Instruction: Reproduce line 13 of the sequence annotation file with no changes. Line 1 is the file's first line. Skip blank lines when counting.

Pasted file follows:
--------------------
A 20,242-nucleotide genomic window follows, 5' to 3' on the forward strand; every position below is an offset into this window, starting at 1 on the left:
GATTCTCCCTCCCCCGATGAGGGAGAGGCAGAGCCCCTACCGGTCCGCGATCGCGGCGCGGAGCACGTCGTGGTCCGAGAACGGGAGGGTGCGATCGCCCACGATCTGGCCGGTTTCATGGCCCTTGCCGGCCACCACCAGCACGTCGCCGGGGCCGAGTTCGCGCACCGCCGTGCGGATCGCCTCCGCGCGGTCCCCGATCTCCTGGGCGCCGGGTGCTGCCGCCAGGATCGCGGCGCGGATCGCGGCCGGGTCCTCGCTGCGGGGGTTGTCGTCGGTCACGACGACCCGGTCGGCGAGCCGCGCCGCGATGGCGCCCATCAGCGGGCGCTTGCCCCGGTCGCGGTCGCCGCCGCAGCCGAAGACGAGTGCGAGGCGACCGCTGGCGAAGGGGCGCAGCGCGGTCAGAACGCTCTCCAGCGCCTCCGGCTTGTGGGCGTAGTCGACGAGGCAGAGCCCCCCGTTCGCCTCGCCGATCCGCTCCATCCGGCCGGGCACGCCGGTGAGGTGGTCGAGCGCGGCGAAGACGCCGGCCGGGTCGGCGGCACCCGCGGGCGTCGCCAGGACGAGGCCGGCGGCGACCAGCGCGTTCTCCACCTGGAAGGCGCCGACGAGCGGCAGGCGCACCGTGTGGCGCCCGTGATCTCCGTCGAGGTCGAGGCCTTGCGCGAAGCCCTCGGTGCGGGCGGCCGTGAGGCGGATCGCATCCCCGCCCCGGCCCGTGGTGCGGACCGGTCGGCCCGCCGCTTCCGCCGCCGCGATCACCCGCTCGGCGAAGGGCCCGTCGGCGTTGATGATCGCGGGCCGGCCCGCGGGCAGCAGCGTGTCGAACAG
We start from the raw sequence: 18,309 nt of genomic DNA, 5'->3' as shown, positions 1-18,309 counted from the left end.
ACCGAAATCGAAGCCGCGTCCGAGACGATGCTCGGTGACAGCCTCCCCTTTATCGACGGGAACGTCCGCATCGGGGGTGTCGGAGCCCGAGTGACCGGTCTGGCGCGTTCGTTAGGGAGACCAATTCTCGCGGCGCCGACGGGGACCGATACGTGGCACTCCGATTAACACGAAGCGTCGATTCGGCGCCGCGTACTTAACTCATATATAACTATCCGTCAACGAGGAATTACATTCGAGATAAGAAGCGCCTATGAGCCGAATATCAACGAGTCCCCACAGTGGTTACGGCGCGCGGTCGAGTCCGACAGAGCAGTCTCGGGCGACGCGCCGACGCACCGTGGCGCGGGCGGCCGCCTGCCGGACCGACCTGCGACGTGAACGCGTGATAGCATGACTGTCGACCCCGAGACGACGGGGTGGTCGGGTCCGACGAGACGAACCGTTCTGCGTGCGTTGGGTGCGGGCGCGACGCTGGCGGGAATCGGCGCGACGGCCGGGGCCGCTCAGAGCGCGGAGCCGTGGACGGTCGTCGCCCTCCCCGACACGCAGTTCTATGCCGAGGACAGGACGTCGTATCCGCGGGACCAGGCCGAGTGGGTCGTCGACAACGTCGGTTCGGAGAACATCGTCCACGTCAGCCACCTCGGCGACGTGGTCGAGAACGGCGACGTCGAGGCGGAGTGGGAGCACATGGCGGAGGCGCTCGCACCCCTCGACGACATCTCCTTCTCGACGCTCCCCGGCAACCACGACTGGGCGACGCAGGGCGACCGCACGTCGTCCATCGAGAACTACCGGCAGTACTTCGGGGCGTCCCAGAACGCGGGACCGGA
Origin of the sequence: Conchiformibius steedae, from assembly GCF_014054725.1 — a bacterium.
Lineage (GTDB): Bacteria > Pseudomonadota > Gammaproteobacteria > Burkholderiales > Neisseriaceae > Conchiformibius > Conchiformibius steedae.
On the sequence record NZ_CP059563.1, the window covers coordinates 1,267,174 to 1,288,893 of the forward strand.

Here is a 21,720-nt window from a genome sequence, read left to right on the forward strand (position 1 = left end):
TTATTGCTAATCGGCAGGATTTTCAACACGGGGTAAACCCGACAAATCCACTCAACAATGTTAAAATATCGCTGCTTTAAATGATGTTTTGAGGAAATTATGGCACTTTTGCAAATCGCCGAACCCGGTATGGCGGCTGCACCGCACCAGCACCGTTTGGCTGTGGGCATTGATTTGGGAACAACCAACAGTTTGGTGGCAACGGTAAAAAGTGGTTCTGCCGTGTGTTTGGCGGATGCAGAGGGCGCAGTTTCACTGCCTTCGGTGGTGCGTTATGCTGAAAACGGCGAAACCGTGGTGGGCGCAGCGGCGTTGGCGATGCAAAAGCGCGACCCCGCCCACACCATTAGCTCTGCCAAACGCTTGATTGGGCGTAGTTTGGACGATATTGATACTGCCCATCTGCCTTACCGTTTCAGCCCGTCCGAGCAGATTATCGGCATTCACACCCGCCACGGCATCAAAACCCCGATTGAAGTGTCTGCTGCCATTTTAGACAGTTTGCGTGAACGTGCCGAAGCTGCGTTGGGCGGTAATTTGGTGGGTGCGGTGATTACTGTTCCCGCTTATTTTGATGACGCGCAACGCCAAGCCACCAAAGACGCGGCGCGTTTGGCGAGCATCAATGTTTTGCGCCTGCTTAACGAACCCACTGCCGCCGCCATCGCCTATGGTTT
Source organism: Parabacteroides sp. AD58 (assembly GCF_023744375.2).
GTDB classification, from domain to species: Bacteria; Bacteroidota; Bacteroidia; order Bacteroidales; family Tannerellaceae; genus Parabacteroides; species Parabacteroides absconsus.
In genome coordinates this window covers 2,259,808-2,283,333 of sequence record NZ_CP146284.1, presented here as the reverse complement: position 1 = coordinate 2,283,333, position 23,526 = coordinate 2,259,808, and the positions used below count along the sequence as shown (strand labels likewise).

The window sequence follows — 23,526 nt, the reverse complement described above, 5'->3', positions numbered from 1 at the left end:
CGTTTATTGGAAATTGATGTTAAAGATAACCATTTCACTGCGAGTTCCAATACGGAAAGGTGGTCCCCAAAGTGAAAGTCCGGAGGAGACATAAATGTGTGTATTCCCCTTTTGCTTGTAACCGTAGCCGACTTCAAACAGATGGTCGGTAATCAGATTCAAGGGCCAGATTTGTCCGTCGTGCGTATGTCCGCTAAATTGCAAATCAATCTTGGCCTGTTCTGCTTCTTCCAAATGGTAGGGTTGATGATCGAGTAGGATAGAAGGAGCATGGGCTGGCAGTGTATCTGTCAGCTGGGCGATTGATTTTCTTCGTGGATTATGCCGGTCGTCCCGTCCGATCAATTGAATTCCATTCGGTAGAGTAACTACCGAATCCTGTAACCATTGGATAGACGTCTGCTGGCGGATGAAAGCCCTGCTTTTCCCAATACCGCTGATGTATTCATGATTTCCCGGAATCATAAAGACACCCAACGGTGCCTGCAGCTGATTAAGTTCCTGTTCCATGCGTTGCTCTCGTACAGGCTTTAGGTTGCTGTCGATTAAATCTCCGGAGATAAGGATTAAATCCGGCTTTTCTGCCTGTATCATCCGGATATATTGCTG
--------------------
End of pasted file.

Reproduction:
The window sequence follows — 23,526 nt, the reverse complement described above, 5'->3', positions numbered from 1 at the left end: